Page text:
Armed with enough numbers and reports to make most heads spin, Mayor Scott Avedisian announced yesterday that, for the 11th consecutive year, the city has received an “unqualified audit opinion of its finances.”
That’s positive news in the opinion of City Finance Director Ernest Zmyslinski.
“In terms of independent audit evaluations,” Zmyslinski writes in a Feb. 20 memo to the mayor and members of the City Council, “this is the best mark we could receive.”
Zmyslinski goes on to highlight that the audit found, as of June 30, 2012, the city’s unassigned fund balance totaled $8.3 million. This is an increase of $2.3 million from the prior fiscal year.
That had Avedisian happy.
“I’d be happy with a surplus of one cent,” he said, “to say it’s $2.3 million is fantastic.”
The mayor said the strong financial report “shows [the] people who are running the [city’s] departments are taking it very seriously.” In particular, he singled out Col. Steven McCartney, chief of police, and David Picozzi, acting director of the Department of Public Works for keeping close tabs on their budgets and consistently coming in on budget or with a surplus. Public Works came in with a $1.2 million surplus for 2012. A persistent problem has been the Fire Department, where overtime costs have consistently exceeded what is budgeted. While Zmyslinski projects that will happen again in the current fiscal year, with the addition of two groups of firefighter trainees (a total of 38 in the next two years), future overtime costs will decline. As the city received a $3.1 million federal grant that will pay for salaries and benefits for new firefighters over the next three years, Avedisian is confident department expenses will come under control.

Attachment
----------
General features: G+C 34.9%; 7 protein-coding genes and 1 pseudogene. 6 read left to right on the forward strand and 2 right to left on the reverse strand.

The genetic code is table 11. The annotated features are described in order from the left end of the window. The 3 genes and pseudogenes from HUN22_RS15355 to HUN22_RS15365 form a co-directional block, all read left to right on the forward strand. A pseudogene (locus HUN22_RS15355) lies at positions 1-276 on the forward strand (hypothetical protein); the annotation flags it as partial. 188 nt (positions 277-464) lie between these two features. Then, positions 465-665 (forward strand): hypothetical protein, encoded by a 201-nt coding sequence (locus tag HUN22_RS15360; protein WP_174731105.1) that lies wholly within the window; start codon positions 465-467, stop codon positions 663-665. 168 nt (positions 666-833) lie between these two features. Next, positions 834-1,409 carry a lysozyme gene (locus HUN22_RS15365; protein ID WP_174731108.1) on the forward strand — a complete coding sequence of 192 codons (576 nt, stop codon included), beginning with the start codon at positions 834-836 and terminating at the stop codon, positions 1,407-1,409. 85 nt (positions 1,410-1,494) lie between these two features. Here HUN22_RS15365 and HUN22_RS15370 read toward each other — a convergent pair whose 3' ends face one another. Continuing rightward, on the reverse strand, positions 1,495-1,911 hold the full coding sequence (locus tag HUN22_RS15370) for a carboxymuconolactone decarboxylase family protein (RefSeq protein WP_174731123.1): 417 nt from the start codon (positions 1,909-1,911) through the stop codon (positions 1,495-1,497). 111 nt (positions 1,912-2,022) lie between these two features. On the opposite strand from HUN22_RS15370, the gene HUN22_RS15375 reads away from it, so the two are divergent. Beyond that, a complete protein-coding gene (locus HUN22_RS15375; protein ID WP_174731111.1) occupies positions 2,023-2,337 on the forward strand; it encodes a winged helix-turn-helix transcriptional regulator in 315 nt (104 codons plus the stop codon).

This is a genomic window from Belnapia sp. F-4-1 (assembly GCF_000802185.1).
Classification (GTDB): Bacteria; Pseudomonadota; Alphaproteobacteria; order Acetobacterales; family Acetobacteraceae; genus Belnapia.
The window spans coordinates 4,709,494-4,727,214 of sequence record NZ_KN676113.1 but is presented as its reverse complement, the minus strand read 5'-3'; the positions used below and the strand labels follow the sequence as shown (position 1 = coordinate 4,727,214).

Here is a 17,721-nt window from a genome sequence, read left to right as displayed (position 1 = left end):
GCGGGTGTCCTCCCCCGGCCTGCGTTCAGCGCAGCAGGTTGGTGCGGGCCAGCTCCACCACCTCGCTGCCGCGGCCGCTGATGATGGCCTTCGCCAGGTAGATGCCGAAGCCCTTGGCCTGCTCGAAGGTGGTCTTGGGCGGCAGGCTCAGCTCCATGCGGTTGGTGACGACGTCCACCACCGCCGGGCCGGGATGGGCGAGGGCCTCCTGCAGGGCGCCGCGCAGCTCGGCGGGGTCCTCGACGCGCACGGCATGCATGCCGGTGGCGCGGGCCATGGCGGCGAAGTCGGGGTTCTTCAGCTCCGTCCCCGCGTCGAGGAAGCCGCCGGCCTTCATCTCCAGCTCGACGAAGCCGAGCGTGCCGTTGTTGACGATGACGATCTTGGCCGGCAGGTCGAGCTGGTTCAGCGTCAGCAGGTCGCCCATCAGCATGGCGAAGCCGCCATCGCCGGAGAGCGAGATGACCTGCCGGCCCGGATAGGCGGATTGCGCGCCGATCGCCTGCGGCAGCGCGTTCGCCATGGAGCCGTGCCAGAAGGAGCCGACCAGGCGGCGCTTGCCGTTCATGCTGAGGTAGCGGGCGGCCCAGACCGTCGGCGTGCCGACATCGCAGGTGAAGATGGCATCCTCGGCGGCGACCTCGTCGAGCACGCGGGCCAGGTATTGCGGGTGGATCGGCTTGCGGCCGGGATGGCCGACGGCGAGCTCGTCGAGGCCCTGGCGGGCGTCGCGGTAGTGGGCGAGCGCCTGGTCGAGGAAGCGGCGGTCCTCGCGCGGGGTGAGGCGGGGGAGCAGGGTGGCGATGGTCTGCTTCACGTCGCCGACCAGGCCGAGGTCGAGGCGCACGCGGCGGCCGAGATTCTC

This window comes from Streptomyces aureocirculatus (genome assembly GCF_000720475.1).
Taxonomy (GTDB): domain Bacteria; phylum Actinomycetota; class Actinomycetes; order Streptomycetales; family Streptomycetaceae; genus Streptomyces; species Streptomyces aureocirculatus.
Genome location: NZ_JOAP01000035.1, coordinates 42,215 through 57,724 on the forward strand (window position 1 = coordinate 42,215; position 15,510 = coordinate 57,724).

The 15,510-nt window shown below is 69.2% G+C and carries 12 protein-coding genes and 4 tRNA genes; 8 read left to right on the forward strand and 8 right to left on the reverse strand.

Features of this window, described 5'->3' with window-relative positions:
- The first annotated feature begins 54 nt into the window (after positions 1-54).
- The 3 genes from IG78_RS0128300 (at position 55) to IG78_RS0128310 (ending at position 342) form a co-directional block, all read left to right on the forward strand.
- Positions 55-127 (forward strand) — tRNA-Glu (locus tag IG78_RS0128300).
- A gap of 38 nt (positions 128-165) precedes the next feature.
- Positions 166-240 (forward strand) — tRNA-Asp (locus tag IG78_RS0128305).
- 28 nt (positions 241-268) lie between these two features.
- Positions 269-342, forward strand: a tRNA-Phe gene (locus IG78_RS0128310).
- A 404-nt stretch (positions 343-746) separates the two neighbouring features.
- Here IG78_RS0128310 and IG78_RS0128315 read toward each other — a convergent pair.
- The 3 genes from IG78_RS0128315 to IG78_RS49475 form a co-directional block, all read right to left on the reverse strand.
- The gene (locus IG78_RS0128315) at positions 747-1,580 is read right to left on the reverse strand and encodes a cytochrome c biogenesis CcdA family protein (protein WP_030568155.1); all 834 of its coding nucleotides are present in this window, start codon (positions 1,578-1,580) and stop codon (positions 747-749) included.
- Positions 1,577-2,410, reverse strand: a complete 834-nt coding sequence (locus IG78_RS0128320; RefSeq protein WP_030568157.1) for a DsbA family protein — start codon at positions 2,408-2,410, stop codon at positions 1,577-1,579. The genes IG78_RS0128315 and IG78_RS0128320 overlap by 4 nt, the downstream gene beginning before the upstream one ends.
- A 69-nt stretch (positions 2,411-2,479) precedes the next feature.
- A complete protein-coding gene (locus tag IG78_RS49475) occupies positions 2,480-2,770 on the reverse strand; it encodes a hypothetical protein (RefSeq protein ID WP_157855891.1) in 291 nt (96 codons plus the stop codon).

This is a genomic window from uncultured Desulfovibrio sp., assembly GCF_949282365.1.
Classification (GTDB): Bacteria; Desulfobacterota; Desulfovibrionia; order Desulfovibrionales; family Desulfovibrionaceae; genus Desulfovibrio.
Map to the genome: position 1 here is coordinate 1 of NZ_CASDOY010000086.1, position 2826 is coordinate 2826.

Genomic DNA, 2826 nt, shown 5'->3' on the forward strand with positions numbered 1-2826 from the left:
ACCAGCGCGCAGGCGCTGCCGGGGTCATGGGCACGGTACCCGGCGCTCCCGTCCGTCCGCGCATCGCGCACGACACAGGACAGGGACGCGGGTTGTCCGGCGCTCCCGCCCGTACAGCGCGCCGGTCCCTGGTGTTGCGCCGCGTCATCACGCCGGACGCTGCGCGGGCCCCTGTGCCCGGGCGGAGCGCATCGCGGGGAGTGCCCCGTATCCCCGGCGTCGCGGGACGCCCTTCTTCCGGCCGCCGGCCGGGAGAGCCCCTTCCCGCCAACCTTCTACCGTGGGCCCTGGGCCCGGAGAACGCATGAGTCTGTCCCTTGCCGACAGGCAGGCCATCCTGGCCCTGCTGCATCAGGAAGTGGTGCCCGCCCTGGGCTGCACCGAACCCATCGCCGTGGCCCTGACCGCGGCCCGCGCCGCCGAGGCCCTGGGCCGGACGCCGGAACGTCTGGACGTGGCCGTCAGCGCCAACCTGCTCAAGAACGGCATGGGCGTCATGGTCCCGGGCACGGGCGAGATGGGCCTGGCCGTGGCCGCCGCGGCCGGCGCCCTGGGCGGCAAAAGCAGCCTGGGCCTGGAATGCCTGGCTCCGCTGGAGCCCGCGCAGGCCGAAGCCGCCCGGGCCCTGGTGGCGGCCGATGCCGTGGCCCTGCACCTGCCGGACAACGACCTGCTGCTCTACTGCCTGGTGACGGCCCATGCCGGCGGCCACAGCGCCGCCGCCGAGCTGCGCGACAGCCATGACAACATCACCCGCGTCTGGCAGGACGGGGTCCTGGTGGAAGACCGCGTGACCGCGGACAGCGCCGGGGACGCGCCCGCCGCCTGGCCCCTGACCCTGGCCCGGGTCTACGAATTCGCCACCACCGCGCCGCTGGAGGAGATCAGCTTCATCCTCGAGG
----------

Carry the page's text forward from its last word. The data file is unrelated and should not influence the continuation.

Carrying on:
Also looking ahead, the mayor is hopeful the city will be reimbursed for expenses relating to the Blizzard of 2013. Of the $430,000 budgeted for snow removal, which includes overtime, sand and salt and outside contractors, only $93,000 remains in the account.
A School Department surplus of $2,872,057, which has been reserved for re-apportionment to schools in accordance with state law, accounts for a major portion of the overall increase to the city’s surplus. Other areas contributing to the surplus include $578,531 in unbudgeted revenues from building permits, interest fees on taxes, rescue service fees, grant income and the hotel/meal tax. The city’s surplus for the year totaled $2.1 million.
Many of the mayor’s comments focused on the city’s net assets of $53.3 million, which represents a combination of all the money and the value of city property. That amount does not include either the city’s water division or the Warwick Sewer Authority, which are separate enterprise funds. The amount reflects unfunded pension liabilities as well as debt owed on school and city bonds. It also includes an “amortized” amount for other post-employment benefits due to retired municipal employees.
The report puts the city’s total liability for bonds and loans payable at $170.1 million, a decrease of $11 million from the prior year.